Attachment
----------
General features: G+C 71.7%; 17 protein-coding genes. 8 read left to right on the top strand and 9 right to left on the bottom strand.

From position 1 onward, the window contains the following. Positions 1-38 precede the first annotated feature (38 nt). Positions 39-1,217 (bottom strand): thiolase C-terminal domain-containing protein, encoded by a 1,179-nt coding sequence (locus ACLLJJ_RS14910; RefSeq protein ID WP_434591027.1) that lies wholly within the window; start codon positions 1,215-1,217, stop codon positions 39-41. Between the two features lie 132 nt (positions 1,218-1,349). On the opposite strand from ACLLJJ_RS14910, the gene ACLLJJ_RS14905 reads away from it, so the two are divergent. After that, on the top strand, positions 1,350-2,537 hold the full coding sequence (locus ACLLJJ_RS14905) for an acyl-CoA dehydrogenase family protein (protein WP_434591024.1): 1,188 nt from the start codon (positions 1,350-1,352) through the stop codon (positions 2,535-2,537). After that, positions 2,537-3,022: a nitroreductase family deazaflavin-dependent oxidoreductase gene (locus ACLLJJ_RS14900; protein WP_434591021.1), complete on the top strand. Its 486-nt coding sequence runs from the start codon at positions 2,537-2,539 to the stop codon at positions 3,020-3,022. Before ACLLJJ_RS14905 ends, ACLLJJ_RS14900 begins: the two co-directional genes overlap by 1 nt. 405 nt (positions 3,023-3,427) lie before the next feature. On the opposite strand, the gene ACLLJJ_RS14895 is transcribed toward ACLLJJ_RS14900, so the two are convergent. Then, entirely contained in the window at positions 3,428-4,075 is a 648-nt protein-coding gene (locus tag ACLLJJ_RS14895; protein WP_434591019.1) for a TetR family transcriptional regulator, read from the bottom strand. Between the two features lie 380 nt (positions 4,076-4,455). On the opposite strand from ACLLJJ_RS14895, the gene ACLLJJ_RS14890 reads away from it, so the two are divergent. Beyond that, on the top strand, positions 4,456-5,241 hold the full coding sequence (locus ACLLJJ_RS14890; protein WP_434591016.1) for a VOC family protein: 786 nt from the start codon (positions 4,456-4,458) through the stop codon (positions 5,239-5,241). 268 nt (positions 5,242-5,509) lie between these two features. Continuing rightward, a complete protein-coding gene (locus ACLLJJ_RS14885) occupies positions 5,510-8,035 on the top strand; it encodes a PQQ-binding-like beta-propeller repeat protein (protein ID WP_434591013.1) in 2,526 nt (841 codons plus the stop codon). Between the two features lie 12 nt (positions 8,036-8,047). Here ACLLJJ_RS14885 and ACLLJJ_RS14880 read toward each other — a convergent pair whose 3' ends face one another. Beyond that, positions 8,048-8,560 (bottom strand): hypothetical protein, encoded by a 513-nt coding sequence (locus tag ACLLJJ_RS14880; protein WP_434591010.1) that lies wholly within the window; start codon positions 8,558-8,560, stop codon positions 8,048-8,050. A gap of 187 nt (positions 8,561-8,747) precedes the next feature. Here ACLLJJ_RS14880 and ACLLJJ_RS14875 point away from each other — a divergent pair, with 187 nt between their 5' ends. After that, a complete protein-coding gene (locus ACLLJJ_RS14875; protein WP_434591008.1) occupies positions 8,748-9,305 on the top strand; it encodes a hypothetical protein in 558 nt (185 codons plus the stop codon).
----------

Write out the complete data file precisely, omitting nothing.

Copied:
General features: G+C 71.7%; 17 protein-coding genes. 8 read left to right on the top strand and 9 right to left on the bottom strand.

From position 1 onward, the window contains the following. Positions 1-38 precede the first annotated feature (38 nt). Positions 39-1,217 (bottom strand): thiolase C-terminal domain-containing protein, encoded by a 1,179-nt coding sequence (locus ACLLJJ_RS14910; RefSeq protein ID WP_434591027.1) that lies wholly within the window; start codon positions 1,215-1,217, stop codon positions 39-41. Between the two features lie 132 nt (positions 1,218-1,349). On the opposite strand from ACLLJJ_RS14910, the gene ACLLJJ_RS14905 reads away from it, so the two are divergent. After that, on the top strand, positions 1,350-2,537 hold the full coding sequence (locus ACLLJJ_RS14905) for an acyl-CoA dehydrogenase family protein (protein WP_434591024.1): 1,188 nt from the start codon (positions 1,350-1,352) through the stop codon (positions 2,535-2,537). After that, positions 2,537-3,022: a nitroreductase family deazaflavin-dependent oxidoreductase gene (locus ACLLJJ_RS14900; protein WP_434591021.1), complete on the top strand. Its 486-nt coding sequence runs from the start codon at positions 2,537-2,539 to the stop codon at positions 3,020-3,022. Before ACLLJJ_RS14905 ends, ACLLJJ_RS14900 begins: the two co-directional genes overlap by 1 nt. 405 nt (positions 3,023-3,427) lie before the next feature. On the opposite strand, the gene ACLLJJ_RS14895 is transcribed toward ACLLJJ_RS14900, so the two are convergent. Then, entirely contained in the window at positions 3,428-4,075 is a 648-nt protein-coding gene (locus tag ACLLJJ_RS14895; protein WP_434591019.1) for a TetR family transcriptional regulator, read from the bottom strand. Between the two features lie 380 nt (positions 4,076-4,455). On the opposite strand from ACLLJJ_RS14895, the gene ACLLJJ_RS14890 reads away from it, so the two are divergent. Beyond that, on the top strand, positions 4,456-5,241 hold the full coding sequence (locus ACLLJJ_RS14890; protein WP_434591016.1) for a VOC family protein: 786 nt from the start codon (positions 4,456-4,458) through the stop codon (positions 5,239-5,241). 268 nt (positions 5,242-5,509) lie between these two features. Continuing rightward, a complete protein-coding gene (locus ACLLJJ_RS14885) occupies positions 5,510-8,035 on the top strand; it encodes a PQQ-binding-like beta-propeller repeat protein (protein ID WP_434591013.1) in 2,526 nt (841 codons plus the stop codon). Between the two features lie 12 nt (positions 8,036-8,047). Here ACLLJJ_RS14885 and ACLLJJ_RS14880 read toward each other — a convergent pair whose 3' ends face one another. Beyond that, positions 8,048-8,560 (bottom strand): hypothetical protein, encoded by a 513-nt coding sequence (locus tag ACLLJJ_RS14880; protein WP_434591010.1) that lies wholly within the window; start codon positions 8,558-8,560, stop codon positions 8,048-8,050. A gap of 187 nt (positions 8,561-8,747) precedes the next feature. Here ACLLJJ_RS14880 and ACLLJJ_RS14875 point away from each other — a divergent pair, with 187 nt between their 5' ends. After that, a complete protein-coding gene (locus ACLLJJ_RS14875; protein WP_434591008.1) occupies positions 8,748-9,305 on the top strand; it encodes a hypothetical protein in 558 nt (185 codons plus the stop codon).